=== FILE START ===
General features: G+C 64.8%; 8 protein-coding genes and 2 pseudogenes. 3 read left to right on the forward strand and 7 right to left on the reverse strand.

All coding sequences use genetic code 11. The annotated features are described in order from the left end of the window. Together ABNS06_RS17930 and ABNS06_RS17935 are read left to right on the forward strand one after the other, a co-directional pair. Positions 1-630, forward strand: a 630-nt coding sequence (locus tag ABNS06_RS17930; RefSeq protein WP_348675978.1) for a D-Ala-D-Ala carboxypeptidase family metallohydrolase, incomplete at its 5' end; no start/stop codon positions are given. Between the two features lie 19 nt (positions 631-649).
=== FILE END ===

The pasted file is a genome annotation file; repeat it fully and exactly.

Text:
General features: G+C 64.8%; 8 protein-coding genes and 2 pseudogenes. 3 read left to right on the forward strand and 7 right to left on the reverse strand.

All coding sequences use genetic code 11. The annotated features are described in order from the left end of the window. Together ABNS06_RS17930 and ABNS06_RS17935 are read left to right on the forward strand one after the other, a co-directional pair. Positions 1-630, forward strand: a 630-nt coding sequence (locus tag ABNS06_RS17930; RefSeq protein WP_348675978.1) for a D-Ala-D-Ala carboxypeptidase family metallohydrolase, incomplete at its 5' end; no start/stop codon positions are given. Between the two features lie 19 nt (positions 631-649).